Why the Author of Hebrews Wouldn’t Have Been a Calvinist
Hebrews 10:26-30 is known for its shocking and drastic declarations. In the span of five verses, the author deals with both issues of the extent of the atonement and the perseverance of the saints. The author creates a comparative contrast between the Mosaic covenant and the covenant of Christ (28-29). He is claiming that the member of the Mosaic covenant who violated that covenant was judged by the terms of that covenant. He goes on to indicate that the punishment for those who spurn the Son of God will be that much worse. The comparison here involves the similarity between the Mosaic covenant and the Messianic covenant that whoever violates them will be judged according to the covenant of which he is a member. The contrast involves the varying degree of punishment. If condemnation was that bad for the one who violated Moses, how bad do you think it will be for the one who violates the Son of God. Several observations are worth making here.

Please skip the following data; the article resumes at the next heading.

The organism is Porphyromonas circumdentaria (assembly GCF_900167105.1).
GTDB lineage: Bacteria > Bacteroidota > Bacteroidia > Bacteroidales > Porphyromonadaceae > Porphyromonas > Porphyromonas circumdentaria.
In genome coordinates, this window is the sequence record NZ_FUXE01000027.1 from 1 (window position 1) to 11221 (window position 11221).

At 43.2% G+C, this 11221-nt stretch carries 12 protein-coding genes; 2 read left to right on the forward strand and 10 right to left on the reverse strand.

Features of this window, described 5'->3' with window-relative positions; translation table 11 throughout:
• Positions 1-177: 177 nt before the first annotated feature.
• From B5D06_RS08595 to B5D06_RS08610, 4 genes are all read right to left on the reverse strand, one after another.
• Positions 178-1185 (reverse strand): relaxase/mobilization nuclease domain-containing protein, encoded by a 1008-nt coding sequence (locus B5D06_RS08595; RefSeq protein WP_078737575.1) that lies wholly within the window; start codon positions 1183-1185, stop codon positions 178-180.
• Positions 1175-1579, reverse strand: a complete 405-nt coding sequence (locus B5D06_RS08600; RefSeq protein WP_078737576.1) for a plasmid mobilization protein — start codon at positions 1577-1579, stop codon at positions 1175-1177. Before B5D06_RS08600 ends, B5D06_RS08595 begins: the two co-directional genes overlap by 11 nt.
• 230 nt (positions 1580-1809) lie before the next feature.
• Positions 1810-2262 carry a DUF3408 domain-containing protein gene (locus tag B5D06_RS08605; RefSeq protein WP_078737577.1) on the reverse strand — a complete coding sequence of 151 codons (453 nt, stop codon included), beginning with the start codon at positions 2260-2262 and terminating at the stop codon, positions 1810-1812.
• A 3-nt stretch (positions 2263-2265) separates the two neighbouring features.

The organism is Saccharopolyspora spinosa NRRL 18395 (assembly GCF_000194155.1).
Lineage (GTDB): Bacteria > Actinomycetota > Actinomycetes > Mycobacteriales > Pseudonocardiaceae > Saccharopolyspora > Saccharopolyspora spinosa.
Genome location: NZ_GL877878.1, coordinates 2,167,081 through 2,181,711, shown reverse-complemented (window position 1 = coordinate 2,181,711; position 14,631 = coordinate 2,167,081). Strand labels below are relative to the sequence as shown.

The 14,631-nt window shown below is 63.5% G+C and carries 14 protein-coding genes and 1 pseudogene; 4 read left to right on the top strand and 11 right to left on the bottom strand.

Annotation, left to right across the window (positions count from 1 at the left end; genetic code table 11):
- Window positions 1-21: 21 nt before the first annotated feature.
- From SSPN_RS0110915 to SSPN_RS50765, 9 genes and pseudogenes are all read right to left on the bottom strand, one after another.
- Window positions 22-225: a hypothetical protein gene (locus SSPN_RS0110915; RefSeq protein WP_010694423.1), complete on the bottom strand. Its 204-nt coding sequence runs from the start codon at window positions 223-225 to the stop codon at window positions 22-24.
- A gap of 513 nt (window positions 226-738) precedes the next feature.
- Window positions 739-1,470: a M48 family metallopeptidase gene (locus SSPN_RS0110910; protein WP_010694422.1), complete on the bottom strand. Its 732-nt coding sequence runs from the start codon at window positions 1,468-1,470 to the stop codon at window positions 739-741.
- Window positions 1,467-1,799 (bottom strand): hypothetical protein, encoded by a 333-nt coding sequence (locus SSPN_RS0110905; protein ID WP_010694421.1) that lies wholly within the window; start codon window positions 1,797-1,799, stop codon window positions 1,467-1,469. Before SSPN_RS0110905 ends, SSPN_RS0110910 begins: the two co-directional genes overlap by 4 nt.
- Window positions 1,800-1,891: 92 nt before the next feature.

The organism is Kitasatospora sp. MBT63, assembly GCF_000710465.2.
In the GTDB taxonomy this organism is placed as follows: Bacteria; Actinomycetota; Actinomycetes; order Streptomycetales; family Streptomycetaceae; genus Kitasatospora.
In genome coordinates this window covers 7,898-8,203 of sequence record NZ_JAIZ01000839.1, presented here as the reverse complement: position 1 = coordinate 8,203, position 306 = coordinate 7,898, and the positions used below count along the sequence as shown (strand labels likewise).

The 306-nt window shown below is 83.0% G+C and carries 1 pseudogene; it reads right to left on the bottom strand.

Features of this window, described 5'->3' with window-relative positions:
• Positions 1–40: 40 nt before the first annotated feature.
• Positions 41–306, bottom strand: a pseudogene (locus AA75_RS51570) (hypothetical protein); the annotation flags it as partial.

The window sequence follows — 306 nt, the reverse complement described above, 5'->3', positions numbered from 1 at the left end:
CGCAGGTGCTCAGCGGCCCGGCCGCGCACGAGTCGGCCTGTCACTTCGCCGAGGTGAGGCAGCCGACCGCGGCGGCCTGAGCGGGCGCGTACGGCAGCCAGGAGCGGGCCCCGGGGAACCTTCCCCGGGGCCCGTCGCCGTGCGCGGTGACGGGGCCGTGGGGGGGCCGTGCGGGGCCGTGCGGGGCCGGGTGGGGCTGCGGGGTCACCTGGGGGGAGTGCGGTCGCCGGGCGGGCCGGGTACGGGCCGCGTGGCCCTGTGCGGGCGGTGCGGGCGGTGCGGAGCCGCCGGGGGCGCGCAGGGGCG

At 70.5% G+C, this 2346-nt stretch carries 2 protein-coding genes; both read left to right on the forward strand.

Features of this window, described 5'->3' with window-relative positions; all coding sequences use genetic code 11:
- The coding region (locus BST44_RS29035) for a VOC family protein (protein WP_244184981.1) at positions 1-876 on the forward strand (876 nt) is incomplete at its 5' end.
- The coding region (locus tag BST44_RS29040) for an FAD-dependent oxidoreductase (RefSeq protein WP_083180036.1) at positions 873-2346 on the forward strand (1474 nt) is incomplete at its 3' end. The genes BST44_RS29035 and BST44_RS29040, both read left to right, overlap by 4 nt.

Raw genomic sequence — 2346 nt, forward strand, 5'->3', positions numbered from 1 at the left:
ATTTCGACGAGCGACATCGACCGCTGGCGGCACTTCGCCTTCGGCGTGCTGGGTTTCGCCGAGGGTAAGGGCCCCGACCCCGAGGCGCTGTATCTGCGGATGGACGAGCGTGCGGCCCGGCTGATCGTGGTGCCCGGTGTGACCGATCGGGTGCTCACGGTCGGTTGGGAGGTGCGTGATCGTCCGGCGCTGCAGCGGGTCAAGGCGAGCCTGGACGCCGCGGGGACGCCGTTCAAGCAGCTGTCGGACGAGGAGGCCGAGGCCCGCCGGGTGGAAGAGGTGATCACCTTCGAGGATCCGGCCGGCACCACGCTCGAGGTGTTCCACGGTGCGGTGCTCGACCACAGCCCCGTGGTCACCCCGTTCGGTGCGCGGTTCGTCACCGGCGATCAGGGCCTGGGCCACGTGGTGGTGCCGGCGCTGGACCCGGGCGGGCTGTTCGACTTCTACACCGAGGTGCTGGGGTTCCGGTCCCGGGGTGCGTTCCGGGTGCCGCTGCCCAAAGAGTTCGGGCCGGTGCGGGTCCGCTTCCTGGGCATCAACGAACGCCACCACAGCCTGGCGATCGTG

1. The author of the Hebrews does not presuppose that membership in the covenant of Christ translates into final salvation. He sees this as a commonality between the Mosaic and the Messianic covenants. There are those who can be sanctified by the blood of the covenant of Christ who persist in sin and fail to receive the salvation that is the ultimate and final benefit of the covenant relationship. That is to say, the author of Hebrews did not believe in the final and necessary perseverance of the saints. Note that the verb “to sanctify” (hagiadzo) is from the same Greek root as the word for saint (hagios).
2. Since the author does not presuppose that covenant membership guarantees final salvation, he presupposes that one may be sanctified by the blood of Christ and yet fall away. Thus, he also takes it to be the case that the benefits of Christ’s blood extend to some who may ultimately fall from grace and experience the covenantal curse. This means that the author of Hebrews did not believe that the atonement was only intended for those who would be ultimately saved.
So, Hebrews teaches the possibility that the saints may fall away and that the potential benefits of the atonement extend to those who may not be saved. For these reasons, the author of the letter to the Hebrews would not have been a Calvinist.